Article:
GITNUX MARKETDATA REPORT 2023
Must-Know Data Science Metrics
Highlights: The Most Important Data Science Metrics
- 1. Accuracy
- 2. F1-Score
- 3. Precision
- 4. Recall (Sensitivity)
- 5. Specificity
- 6. Balanced Accuracy
- 7. AUC-ROC (Area Under the Receiver Operating Characteristic curve)
- 8. Log-Loss (Logarithmic Loss)
- 9. Mean Absolute Error (MAE)
- 10. Mean Squared Error (MSE)
- 11. Root Mean Squared Error (RMSE)
- 12. R-squared (Coefficient of Determination)
- 13. Adjusted R-squared
- 14. Mean Absolute Percentage Error (MAPE)
- 15. Mean Squared Logarithmic Error (MSLE)
- 16. Median Absolute Deviation (MAD)
- 17. Confusion Matrix
- 18. Feature Importance
- 19. Lift
- 20. Kolmogorov-Smirnov Statistics (K-S)
Table of Contents
Data Science Metrics: Our Guide
As the world of data evolves, it’s imperative to understand key metrics that aid in interpreting and analysing data efficiently. Unveiling the power of vital data science metrics can lead you to actionable insights and data-driven decisions. Dive into our detailed blog post to discover must-know data science metrics that are reshaping the way businesses view their data landscape.
The proportion of correct predictions made by the model out of the total predictions. It is used to evaluate classification models.
The harmonic mean of precision and recall, ranging from 0 to 1. Fl-Score is used when both false positives and false negatives are important.
Measures the proportion of true positives out of the total predicted positives. High precision means a low false positive rate.
Measures the proportion of true positives out of the total actual positives. High recall means a low false negative rate.
Measures the proportion of true negatives out of the total actual negatives. It indicates the model’s ability to correctly identify negatives.
The average of sensitivity and specificity, used for imbalanced datasets where the positive and negative classes have different proportions.
AUC-ROC (Area Under Curve Receiver Operating Characteristic): 0-1 range, higher value signifies better classification.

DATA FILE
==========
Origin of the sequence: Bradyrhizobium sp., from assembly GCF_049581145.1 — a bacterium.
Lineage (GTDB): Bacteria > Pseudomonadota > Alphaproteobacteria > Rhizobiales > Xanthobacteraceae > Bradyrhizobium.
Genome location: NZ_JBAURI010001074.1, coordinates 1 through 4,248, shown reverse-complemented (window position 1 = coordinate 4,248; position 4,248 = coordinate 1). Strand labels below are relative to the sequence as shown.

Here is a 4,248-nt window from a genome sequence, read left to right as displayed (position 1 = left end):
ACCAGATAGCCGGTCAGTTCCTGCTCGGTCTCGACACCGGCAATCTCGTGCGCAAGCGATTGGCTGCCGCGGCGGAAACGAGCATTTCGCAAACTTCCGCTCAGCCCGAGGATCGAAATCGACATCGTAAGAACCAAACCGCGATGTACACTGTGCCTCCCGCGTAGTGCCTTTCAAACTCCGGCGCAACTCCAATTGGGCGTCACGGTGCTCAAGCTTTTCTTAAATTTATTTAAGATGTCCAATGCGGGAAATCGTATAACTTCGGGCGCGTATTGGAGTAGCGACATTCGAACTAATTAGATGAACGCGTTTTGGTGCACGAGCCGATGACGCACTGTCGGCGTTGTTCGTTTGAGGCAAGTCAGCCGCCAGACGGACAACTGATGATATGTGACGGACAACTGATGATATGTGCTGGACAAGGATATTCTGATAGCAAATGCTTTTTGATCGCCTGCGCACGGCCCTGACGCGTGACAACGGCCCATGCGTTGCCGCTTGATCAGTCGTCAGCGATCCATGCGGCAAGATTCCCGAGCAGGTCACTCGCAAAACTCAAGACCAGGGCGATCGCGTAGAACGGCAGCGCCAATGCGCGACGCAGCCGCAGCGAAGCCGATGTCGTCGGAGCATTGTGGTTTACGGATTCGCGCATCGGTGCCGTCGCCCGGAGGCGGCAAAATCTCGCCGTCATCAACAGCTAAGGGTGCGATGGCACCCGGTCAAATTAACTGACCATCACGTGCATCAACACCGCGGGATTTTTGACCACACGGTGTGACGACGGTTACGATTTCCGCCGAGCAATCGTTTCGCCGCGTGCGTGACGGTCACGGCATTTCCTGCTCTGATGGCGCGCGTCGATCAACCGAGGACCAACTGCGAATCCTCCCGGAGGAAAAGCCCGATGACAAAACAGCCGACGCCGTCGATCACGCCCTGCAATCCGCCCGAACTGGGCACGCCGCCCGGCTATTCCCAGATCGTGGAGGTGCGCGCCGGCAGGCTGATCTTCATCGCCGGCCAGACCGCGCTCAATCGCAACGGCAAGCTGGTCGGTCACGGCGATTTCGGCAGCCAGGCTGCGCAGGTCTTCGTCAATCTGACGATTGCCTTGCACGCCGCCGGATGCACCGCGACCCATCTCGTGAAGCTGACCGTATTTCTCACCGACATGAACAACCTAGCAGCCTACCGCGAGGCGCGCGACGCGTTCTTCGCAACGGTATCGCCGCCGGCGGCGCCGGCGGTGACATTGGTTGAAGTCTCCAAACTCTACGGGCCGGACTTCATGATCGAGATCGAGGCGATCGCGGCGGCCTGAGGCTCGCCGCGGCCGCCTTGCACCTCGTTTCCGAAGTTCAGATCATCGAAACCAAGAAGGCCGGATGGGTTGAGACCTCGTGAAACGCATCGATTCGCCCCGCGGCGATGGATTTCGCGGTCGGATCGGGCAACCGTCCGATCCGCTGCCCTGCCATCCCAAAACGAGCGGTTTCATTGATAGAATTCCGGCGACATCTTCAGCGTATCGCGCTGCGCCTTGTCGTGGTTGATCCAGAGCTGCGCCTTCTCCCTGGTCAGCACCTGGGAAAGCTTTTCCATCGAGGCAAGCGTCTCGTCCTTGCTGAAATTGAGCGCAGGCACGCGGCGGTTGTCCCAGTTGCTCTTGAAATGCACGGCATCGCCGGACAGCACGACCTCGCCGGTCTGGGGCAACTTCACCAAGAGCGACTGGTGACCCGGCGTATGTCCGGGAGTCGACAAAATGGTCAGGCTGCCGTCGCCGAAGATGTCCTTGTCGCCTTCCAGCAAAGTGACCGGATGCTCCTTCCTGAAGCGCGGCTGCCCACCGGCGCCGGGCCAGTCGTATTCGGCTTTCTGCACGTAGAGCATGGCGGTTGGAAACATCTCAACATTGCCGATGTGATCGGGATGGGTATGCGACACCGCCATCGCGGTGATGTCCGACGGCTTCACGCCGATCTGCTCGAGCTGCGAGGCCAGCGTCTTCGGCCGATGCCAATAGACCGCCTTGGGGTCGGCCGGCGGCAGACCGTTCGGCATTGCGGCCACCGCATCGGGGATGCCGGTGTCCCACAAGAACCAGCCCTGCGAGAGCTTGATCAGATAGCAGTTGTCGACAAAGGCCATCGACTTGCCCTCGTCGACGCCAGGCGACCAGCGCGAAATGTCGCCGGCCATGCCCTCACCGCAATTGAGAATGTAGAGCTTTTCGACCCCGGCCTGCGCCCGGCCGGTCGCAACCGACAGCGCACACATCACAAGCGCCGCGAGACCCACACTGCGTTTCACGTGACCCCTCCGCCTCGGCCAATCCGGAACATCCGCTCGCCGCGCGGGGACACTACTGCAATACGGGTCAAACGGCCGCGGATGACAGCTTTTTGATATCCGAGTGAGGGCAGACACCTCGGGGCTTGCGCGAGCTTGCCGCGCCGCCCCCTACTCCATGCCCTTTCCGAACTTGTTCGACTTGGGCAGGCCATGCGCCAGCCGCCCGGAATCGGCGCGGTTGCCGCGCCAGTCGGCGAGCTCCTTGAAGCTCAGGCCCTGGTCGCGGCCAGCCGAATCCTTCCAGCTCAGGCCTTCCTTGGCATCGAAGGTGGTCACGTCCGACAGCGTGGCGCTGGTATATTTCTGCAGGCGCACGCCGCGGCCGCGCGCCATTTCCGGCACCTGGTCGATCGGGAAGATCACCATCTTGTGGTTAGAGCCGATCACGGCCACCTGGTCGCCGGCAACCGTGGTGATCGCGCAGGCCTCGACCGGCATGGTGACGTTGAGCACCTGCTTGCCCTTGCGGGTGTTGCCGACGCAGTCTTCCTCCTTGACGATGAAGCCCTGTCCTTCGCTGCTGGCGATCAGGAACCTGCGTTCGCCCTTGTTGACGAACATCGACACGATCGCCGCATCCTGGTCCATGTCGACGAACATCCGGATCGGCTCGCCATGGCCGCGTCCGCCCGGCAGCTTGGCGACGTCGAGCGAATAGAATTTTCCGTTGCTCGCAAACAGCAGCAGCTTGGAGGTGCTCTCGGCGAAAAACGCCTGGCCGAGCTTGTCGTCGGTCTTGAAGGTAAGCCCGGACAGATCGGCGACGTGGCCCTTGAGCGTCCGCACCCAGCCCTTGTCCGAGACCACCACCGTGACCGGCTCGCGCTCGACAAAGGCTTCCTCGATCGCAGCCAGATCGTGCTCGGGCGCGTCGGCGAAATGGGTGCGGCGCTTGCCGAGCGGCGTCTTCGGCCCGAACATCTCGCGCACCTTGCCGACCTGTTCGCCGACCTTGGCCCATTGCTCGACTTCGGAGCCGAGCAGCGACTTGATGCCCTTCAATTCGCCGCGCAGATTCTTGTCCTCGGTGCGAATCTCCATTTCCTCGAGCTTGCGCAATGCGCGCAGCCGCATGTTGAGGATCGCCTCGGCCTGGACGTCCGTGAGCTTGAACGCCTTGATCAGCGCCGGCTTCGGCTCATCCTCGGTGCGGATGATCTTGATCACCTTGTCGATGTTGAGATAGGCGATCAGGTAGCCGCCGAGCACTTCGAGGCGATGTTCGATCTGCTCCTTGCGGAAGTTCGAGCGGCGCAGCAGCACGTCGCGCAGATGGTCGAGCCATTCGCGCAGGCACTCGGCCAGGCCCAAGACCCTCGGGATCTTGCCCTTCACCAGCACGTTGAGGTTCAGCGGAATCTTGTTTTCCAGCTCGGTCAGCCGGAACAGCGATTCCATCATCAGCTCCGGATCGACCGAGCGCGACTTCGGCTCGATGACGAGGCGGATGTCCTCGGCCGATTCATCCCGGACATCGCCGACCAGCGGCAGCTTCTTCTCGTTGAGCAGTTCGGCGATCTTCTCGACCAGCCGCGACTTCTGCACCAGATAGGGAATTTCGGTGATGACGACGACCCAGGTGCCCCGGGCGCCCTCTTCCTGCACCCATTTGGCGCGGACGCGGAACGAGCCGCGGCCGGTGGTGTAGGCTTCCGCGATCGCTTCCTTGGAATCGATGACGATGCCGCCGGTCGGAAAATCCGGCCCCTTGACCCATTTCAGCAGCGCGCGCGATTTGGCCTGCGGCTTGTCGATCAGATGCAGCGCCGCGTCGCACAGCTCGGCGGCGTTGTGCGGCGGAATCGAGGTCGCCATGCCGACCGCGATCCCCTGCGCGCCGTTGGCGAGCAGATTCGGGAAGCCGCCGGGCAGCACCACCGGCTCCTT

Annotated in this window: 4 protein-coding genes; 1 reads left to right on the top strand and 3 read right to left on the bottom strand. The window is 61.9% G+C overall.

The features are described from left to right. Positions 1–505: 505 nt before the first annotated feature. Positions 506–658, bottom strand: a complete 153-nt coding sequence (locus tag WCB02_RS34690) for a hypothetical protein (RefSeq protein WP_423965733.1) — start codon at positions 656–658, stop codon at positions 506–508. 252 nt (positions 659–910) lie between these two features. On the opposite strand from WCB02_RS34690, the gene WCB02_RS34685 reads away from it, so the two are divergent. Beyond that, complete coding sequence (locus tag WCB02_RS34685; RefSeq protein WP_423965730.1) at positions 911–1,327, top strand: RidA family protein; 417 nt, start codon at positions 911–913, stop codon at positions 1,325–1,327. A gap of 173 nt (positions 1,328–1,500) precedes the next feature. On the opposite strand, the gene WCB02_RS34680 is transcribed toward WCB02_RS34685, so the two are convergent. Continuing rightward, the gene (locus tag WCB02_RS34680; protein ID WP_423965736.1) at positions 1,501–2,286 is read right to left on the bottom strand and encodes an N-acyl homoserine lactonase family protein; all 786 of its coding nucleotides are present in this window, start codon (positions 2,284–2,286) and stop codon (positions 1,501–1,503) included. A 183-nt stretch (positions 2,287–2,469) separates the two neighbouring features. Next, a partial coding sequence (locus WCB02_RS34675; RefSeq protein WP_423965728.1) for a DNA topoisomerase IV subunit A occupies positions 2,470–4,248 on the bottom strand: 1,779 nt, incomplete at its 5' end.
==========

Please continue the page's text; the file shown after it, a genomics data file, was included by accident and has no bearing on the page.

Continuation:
A performance metric for evaluating the probability estimates of a classification model. It penalizes the model for both incorrect and uncertain predictions.
Mean Absolute Error
The average of the absolute differences between actual and predicted values in a regression model.
Mean Squared Error
The average of the squared differences between actual and predicted values in a regression model. Emphasizes larger errors.
Root Mean Squared Error
The square root of the mean squared error. Represents the standard deviation of the differences between predicted and actual values.
R-squared: 0-1 range, higher values mean better model predictability.
A modified version of the R-squared that adjusts for the number of predictors in the model.
Mean Absolute Percentage Error
The average of the absolute percentage errors between actual and predicted values in a regression model.
Mean Squared Logarithmic Error
The average of the squared logarithmic differences between actual and predicted values in a regression model. Emphasizes errors on smaller values.
Frequently Asked Questions
What are Data Science Metrics?
What are some common Data Science Metrics used in model evaluation?
How do Data Science Metrics help in improving the performance of data science projects?
Can Data Science Metrics be customized to evaluate specific goals or KPIs?
What is the importance of choosing the right Data Science Metrics in a project?
How we write these articles
We have not conducted any studies ourselves. Our article provides a summary of all the statistics and studies available at the time of writing. We are solely presenting a summary, not expressing our own opinion. We have collected all statistics within our internal database. In some cases, we use Artificial Intelligence for formulating the statistics. The articles are updated regularly. See our Editorial Guidelines.